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LIBYA: Visitors Could be Saviours

Karlos Zurutuza

TRIPOLI, Nov 1 2011 (IPS) - “A crossroads of history, continents and ancient empires; a place where history comes alive through the extraordinary monuments on its shores”, reads a well- known tourist guidebook about Libya. It’s all still there, but the tourists aren’t there to see it.

Receptionist Habib Dwek at his hotel.  Credit:  Karlos Zurutuza/IPS

Receptionist Habib Dwek at his hotel. Credit: Karlos Zurutuza/IPS

Life in Tripoli has almost come back to normal and there is no shooting except for celebration. The street restaurants are as busy as they used to be, like the barber shops, the bakeries. The terrace of a brand new cafeteria that opened recently in Tripoli’s old town has turned into the local youngsters’ favourite spot.

But the booming atmosphere couldn’t be more different just a few metres away from where the locals sit in the shade for hours taking small sips of cappuccino and big pieces of cake.

“I just keep the shop open in case any of you (journalists) wants to buy one of these postcards,” Muhamed Bariani tells IPS. The 45-year-old shopkeeper has known better times. His is not a product any local would buy.

For the last two months only a handful of journalists has entered his shop – and the number of foreign correspondents in the country’s capital is decreasing by the day.

“Now that the war is over and Gaddafi buried, I doubt I’ll come across any other customer for the rest of the week,” laments Bariani. He says he’s considering closing his shop, which is just opposite the arch of Roman emperor Marcus Aurelius.


Next to the surprisingly well-preserved monument is the 19th century Zumit hotel, with ten charming rooms boasting satellite channels and free wireless internet connection.

“We live on the restaurant, otherwise we wouldn’t be open by now,” Habib Dwek at the reception desk says. Just a few months ago he would barely have had a minute to share with us.

“We used to be full,” recalls Dwek over a cup of strong Arabic coffee. “A new group would come every week and they would gaze in awe at our fine Roman monuments. Did you know that nowhere else are they as well preserved as in Libya?”

Daily life, though, included duties other than the regular check in and out, or useful tourist tips.

“We had to report on every group to the police, especially in the case of American and British tourists,” says Dwek. “Police would often show up during lunch or dinner time to double-check that we were not fooling them.”

Apparently, there was no such thing as “independent travel” during Gaddafi’s times.

“You would be escorted by the tourism police from the time you set foot in Libya until the day you left,” recalls Izmail Eluonsi, who has been running the Echo Libya tourist agency for years.

“If any tourist left the group at some point, the agency would be in deep trouble. In fact, several colleagues were forced to fold because of that,” he says.

The company’s tourism programme looks most appealing. “We used to run two different 11-day trips: the first and most popular was the archaeological sites in the north. The second was an adventure trip to the Sahara desert in a 4X4,” says Eluonsi, whose former customers have been replaced today by businessmen looking for deals in gas and uranium.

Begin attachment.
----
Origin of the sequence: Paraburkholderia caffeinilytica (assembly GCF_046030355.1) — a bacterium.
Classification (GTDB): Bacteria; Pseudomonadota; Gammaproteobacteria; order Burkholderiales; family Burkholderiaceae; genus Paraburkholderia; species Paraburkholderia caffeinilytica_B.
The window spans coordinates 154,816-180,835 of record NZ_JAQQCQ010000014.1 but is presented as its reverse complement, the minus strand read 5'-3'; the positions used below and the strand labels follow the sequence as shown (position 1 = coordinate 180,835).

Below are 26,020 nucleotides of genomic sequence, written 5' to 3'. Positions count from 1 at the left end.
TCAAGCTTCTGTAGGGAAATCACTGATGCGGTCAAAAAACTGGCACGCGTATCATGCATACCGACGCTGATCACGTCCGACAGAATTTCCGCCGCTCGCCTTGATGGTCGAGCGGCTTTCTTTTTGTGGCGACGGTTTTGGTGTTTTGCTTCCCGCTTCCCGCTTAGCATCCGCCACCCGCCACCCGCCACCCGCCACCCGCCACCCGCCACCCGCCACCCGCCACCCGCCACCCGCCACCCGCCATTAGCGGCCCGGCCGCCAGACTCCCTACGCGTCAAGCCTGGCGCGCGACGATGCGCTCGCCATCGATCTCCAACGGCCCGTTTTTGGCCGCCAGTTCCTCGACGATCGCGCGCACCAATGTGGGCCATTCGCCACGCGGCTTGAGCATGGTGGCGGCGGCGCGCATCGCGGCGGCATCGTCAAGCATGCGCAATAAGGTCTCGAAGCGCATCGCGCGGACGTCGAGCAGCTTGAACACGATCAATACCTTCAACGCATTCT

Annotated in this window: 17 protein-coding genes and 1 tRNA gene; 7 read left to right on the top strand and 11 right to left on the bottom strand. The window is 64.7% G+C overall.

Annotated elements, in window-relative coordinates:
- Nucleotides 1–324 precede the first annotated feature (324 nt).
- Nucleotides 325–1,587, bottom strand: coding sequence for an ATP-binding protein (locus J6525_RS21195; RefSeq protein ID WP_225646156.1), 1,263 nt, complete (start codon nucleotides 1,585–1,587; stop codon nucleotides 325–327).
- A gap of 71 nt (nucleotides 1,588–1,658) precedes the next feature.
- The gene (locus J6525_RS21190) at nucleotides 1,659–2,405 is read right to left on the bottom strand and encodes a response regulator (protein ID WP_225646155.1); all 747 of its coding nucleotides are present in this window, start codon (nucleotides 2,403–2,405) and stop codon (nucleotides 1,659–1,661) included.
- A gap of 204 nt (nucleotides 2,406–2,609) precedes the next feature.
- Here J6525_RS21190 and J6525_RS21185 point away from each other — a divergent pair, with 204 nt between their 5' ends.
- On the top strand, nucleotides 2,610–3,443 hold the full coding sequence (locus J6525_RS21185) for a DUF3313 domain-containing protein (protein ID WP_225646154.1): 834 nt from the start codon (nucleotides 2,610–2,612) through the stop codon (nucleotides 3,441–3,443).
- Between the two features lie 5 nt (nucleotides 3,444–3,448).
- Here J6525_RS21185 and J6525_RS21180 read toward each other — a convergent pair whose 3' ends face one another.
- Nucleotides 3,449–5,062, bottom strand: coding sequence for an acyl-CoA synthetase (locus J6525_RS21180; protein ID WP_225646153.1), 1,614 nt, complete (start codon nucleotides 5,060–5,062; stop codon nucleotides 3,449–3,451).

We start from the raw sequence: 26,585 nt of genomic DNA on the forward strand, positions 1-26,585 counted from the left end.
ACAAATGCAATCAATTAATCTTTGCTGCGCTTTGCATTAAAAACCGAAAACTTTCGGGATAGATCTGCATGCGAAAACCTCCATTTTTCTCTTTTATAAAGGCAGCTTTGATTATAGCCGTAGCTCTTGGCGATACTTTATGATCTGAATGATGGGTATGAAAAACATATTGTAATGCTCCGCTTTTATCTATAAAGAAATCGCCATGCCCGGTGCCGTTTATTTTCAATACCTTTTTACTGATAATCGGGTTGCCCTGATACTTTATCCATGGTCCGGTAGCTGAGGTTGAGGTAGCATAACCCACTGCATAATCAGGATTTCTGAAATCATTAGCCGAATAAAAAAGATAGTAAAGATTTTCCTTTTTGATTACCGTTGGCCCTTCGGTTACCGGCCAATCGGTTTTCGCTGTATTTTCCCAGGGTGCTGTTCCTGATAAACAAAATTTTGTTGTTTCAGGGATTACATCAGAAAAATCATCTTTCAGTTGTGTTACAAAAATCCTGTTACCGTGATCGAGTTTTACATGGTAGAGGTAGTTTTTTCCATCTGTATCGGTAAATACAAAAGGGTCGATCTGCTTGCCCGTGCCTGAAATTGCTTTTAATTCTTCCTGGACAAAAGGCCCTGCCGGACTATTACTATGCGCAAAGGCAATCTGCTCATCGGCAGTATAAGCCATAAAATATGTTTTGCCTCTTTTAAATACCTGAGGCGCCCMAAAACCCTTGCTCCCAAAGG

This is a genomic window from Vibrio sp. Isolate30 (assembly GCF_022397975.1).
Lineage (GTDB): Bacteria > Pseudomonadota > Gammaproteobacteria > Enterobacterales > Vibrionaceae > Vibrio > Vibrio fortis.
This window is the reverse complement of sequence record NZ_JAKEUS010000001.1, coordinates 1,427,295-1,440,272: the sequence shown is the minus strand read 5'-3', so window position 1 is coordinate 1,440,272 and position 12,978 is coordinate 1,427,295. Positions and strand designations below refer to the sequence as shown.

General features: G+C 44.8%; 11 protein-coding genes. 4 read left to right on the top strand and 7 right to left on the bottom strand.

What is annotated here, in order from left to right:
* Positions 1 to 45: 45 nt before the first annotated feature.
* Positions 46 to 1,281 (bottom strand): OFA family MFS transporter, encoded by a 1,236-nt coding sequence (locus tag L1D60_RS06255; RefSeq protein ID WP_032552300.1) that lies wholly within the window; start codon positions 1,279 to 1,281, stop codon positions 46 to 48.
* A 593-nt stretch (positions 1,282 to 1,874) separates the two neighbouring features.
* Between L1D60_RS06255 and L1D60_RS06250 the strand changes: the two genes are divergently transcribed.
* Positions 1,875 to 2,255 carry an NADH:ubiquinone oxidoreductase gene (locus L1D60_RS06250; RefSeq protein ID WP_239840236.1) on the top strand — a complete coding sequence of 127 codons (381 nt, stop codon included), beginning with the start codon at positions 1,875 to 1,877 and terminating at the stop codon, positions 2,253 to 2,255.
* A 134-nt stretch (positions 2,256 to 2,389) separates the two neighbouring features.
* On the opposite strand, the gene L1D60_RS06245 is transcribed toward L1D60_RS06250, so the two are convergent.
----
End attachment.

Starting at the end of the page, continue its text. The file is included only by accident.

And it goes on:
The austere but imposing building hosting the General Authority of Tourism and Handcraft – the closest thing to a ministry of tourism the new Libyan authorities have – is far from appealing, unless you have an interest in Soviet architecture.

From a desk with a view to Tripoli’s increasingly busy harbour, Mohamed Fakron, director of international cooperation, talks about the complex times of old.

“Gaddafi was always changing policies: one day we would have a ministry of tourism and the following one it would turn into a general directorate of tourism,” says Fakron, who might be minister if the new authorities had a ministry.

“Libya boasts deserts, mountains and five UNESCO protected sights at the throw of a stone from Europe, but Gaddafi kept the country closed to tourists until 1990,” says Fakron. The senior official adds that key issues for the future of the sector are improvement of infrastructure and, immediately, security after the nine-month war.

“I think we will be able to guarantee safety all around the country by the beginning of 2012,” the official tells IPS.

As almost everyday for the last two months, crowds waving the pre- and post-Gaddafi Libyan flag rejoice in their thousands at noon in Tripoli’s Martyrs’ square.

Hicham Aduli, 39, worked almost 20 years as a tourist guide, almost until the very day the uprising gained momentum last February.

Aduli is confident he will get back his former job and share Libya’s treasures with all willing to see them. But that, he says, won’t be tomorrow.

“Rebuilding the whole country and removing the debris is not such a big deal,” says Aduli in flawless English. “The problem is that tourism is a very sensitive sector. I’m sure it will take at least five years to convince potential tourists that Libya is a safe country to travel in.” He heads out to the restaurant where he plans to work until his future customers get reassured about visiting Libya.

 
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